Mark Kettenis kettenis@wins.uva.nl
Thu Jun 22 11:07:00 GMT 2000

   Date: Thu, 22 Jun 2000 06:47:32 -0700 (PDT)
   From: takis@xfree86.org

   I had a look in the new float info routines
   of gdb 5.0 and I am a little confused. If you look
   in <linux/processor.h> you will find that the 387 
   structure is like 
	   cwd (fctrl)
	   swd (fstat)
	   twd (ftag)
	   80 bytes = 8*10  

Yes, this is the layout used by the fsave and frstor floating point
instructions.  Most systems that support x86 floating point use this

   Now in the operating system that I run (aka DG/UX unix)
   and want to do a port of 5.0, I find the structure:

   struct fpregset {


		       struct fpchip_state fpchip_state;
		       emulation struct
		       int f_fpreg[62];

		     long f_wregs[33]; /* weitek */

   Where: struct fpchip_state {
		     int state[27];
		     int status;

   So the first member reserves 108 bytes = 7 4 bytes fpregs + 8 *10.
   Tah agrees with the linux idea.

Great, that means that support the FPU is probably not too difficult!
The stuff marked with /* weitek */ is probably for systems that have a
Weitek FPU instead of an Intel i387 FPU.  Supporting those may be
difficult.  But I don't think there are a lot of systems that have one
around anymore.

   Now in GDB-5.0 we find in tm-i386.h a new layout as

      fctrl, fstat, ftag, fiseg, fioff, foseg, fooff, fop

   Which is clearly different from the struct of linux. Basically          
   if I want to unpack fpchip_state above to floating regs I dont know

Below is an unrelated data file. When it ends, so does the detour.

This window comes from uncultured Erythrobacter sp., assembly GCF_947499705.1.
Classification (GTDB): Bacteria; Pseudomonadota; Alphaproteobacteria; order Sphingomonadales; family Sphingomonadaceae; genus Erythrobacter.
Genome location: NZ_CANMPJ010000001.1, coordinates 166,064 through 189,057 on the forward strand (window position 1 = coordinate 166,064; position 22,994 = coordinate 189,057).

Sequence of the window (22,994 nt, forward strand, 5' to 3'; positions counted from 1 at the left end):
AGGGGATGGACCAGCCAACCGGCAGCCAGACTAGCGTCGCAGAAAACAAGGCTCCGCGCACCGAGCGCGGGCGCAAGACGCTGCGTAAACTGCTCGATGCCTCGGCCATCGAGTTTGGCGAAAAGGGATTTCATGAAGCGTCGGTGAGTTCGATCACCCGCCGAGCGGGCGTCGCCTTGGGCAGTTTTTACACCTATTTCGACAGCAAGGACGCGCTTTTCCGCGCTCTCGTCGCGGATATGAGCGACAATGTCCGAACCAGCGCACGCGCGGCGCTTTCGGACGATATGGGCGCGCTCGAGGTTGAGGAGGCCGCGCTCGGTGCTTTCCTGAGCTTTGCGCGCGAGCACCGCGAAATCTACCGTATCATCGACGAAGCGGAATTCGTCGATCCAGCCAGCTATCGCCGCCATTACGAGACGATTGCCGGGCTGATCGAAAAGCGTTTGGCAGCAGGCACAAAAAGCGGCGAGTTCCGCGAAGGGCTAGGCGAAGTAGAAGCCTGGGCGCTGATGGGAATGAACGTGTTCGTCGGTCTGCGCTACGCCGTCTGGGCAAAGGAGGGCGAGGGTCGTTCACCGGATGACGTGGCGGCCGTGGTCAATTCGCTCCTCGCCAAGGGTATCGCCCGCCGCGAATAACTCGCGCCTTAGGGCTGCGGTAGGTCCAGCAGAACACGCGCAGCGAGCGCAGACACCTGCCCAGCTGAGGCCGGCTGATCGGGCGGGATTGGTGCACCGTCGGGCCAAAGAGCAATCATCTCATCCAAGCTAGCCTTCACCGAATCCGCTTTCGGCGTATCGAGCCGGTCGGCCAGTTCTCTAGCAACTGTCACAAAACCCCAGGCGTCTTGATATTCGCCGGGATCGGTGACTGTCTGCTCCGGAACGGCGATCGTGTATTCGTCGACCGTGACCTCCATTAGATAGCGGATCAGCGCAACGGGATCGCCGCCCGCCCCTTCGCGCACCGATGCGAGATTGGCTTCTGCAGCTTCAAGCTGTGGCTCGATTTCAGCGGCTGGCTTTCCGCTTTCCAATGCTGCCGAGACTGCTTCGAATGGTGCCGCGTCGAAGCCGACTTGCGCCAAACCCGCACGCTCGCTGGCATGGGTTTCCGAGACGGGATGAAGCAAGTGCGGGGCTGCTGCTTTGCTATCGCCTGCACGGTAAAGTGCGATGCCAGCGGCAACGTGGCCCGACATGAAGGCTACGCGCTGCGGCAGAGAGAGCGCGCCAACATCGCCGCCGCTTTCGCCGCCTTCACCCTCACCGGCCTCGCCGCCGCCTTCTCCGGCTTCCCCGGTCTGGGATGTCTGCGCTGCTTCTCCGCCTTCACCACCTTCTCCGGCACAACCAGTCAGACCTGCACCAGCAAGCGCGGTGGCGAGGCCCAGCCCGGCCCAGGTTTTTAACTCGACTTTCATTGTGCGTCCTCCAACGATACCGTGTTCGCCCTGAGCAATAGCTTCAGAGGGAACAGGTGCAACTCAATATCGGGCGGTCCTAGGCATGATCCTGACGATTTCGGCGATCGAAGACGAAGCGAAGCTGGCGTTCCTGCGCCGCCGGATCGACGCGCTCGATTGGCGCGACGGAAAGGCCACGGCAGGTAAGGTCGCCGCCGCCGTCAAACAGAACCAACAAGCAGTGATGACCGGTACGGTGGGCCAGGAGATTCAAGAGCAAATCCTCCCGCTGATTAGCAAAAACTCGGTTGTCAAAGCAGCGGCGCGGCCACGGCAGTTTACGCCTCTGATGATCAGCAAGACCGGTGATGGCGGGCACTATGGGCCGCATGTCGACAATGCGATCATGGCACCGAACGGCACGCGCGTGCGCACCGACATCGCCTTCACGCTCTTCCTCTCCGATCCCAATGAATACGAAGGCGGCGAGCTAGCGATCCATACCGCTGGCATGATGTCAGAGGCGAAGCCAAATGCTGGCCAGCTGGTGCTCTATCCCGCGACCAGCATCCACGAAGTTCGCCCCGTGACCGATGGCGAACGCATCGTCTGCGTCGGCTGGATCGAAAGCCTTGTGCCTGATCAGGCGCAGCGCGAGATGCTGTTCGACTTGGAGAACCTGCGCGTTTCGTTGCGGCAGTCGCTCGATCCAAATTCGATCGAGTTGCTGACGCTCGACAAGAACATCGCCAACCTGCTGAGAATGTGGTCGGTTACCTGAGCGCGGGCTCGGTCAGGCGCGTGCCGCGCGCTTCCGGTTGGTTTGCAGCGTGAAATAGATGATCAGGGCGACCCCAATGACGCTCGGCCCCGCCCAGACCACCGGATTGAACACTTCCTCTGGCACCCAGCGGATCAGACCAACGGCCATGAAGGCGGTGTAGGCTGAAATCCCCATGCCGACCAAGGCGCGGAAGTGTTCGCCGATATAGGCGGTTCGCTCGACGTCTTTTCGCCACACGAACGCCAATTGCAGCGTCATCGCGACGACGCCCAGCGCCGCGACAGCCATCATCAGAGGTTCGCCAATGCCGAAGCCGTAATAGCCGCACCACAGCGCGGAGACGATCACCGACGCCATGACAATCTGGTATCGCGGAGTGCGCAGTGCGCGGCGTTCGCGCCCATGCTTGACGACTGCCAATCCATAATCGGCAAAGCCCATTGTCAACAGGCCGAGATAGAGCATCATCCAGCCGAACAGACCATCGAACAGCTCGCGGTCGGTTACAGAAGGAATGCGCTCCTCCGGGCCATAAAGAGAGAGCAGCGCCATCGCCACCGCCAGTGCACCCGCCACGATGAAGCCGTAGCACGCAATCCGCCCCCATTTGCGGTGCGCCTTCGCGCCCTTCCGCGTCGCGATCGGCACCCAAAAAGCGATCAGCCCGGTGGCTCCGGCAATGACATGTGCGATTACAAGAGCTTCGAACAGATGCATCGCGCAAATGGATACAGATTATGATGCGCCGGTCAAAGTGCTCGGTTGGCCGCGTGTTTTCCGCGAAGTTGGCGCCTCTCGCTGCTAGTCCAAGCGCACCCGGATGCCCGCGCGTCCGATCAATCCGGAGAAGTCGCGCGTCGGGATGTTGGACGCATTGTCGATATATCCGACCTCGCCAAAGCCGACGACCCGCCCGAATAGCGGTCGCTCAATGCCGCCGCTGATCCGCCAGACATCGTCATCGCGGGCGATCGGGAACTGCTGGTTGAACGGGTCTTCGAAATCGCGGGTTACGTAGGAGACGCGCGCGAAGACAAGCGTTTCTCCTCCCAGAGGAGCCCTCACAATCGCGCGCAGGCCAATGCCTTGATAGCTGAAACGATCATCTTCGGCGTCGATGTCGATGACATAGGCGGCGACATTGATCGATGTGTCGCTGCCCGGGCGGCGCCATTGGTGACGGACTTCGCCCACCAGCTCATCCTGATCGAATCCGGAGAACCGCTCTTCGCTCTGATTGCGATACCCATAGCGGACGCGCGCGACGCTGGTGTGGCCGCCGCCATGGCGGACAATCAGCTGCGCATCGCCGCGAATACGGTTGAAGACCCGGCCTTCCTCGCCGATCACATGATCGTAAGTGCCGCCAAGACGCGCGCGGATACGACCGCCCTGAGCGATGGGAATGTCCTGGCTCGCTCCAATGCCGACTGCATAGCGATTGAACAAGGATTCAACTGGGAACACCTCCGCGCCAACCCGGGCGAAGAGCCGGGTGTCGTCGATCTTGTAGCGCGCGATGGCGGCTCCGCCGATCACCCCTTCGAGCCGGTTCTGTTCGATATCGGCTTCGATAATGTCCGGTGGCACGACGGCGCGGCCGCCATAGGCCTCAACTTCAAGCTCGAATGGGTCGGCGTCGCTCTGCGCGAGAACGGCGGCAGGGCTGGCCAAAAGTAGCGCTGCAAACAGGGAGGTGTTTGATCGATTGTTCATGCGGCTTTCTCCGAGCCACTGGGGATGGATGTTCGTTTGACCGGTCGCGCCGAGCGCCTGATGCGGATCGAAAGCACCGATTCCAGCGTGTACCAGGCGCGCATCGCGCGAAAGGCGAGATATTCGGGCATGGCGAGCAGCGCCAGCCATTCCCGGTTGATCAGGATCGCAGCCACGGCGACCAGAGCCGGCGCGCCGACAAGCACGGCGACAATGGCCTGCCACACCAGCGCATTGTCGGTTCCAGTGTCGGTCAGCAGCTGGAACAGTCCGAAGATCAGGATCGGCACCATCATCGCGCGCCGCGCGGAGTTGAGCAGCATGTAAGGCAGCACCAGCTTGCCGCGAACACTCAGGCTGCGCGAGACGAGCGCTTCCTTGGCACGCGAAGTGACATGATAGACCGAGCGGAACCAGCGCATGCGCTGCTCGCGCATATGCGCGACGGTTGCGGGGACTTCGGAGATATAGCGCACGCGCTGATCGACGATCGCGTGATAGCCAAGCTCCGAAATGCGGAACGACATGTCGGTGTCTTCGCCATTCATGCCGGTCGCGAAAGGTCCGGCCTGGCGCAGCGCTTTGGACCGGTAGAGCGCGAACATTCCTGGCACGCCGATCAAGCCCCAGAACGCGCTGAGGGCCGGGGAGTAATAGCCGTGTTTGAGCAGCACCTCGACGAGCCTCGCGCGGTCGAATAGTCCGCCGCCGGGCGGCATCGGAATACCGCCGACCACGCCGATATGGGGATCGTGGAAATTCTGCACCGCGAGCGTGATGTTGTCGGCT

if the order is fctrl, fstat, ftag , fiseg(=fcs), fioff(=?) , ????
   or (what I always thought is)


   And in this new layout in tm-i386.h which one is the status? I
   clearly have 108 bytes so how I would obtain the fop 
   mentioned in tm-i386.h?

This stuff is a bit complicated.  GDB sees all FPU control registers
as being 4 bytes long.  But some of them are actually shorter.  You
should be able to determine how things work by looking at the code in
i386-linux-nat.c.  You might also want to consult the Intel ia32
processor manuals (you can get those in PDF from developer.intel.com).

Anyway, I recently added the file i387-nat.c to GDB (you can find it
in the CVS tree, but not in GDB 5.0).  It defines two functions
i387_supply_fsave() and i387_fill_fsave() that convert back and forth
between the fsave format used by the FPU and the format used by GDB.
I'd like to encourage you to use these functions if possible.

Suppose you have the fpu registers in a struct fpregset `fpregs'.
Then you can simply call

   i386_supply_fsave (&fpregs);

to let GDB know about the FPU registers.  Take a look at i386bsd.c for
a real-life example on how to use these functions.


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